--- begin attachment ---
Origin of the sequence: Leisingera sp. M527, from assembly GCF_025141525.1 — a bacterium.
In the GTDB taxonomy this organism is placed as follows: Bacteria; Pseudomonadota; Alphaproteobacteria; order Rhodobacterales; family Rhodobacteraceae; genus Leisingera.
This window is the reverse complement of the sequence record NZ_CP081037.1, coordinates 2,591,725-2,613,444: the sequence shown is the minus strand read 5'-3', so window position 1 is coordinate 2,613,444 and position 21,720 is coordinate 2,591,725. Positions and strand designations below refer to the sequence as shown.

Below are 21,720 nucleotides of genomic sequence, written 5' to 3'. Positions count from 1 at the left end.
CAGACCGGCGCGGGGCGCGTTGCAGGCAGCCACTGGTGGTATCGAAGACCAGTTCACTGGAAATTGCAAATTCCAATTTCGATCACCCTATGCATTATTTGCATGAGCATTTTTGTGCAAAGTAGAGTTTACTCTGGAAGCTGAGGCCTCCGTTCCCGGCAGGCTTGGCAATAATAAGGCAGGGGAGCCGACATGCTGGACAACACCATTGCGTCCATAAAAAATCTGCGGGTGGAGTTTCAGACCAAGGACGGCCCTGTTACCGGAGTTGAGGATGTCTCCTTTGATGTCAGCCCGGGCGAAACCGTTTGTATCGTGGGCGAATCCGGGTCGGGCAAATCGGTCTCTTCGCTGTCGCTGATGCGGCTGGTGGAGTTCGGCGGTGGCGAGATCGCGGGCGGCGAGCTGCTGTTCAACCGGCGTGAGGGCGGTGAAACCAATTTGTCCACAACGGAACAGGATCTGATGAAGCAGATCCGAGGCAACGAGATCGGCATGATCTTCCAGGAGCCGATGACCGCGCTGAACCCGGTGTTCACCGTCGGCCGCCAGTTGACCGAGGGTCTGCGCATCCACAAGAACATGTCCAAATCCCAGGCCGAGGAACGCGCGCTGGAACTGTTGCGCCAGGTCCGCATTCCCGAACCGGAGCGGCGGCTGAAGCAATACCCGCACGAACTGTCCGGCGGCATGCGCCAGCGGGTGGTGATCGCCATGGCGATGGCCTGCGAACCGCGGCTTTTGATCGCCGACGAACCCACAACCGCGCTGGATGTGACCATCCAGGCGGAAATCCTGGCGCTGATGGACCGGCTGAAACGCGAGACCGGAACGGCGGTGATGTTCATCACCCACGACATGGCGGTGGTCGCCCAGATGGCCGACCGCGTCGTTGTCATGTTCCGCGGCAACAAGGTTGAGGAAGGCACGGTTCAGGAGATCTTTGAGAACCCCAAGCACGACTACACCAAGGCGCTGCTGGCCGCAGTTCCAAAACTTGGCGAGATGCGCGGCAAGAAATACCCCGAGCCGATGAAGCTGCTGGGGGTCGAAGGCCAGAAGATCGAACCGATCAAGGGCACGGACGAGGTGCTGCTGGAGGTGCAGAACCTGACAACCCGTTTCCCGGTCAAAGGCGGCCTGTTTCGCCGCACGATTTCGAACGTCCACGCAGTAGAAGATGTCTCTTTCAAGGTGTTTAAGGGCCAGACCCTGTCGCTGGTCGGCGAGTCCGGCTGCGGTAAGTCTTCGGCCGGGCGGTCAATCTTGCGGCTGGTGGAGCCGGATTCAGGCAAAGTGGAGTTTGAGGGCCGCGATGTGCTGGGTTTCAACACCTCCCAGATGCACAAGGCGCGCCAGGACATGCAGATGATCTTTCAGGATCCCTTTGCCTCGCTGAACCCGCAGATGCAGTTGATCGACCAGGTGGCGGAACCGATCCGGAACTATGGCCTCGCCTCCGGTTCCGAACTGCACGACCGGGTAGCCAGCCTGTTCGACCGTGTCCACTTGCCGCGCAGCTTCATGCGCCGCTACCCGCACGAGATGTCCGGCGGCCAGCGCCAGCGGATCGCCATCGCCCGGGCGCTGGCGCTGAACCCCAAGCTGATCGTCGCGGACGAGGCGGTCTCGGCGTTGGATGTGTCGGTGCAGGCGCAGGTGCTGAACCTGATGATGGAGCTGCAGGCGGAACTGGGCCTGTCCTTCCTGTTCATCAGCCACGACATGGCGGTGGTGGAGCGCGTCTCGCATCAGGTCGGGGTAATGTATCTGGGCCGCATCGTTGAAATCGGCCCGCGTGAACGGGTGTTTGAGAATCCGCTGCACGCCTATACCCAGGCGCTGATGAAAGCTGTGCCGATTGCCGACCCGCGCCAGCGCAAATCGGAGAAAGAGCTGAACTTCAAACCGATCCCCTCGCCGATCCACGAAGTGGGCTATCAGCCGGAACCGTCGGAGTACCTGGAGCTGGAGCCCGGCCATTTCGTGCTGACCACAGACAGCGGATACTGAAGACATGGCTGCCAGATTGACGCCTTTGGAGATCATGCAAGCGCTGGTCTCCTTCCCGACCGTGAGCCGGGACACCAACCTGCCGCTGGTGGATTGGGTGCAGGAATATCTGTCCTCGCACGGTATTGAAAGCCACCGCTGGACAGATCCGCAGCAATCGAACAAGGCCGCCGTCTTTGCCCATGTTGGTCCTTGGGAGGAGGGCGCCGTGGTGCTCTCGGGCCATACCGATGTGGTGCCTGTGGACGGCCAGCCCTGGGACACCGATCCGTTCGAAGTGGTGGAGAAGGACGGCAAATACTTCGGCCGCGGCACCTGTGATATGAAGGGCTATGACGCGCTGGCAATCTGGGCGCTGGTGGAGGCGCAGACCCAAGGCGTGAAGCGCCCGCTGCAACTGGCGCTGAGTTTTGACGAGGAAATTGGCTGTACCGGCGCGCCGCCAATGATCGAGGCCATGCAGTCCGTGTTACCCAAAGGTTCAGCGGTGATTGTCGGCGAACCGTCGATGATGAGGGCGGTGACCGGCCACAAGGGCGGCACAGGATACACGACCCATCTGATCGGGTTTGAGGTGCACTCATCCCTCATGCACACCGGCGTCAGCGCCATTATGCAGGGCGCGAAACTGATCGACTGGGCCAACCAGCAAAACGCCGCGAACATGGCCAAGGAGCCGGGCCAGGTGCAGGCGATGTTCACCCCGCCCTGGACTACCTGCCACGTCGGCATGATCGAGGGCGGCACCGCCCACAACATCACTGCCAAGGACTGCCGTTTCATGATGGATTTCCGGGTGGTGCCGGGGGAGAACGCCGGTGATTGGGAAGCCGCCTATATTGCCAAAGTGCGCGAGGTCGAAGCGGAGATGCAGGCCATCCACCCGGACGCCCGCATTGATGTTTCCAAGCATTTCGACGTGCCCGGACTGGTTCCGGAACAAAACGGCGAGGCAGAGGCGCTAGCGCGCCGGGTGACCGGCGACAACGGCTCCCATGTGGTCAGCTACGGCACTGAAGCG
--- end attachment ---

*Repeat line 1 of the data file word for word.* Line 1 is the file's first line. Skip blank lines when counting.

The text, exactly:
Origin of the sequence: Leisingera sp. M527, from assembly GCF_025141525.1 — a bacterium.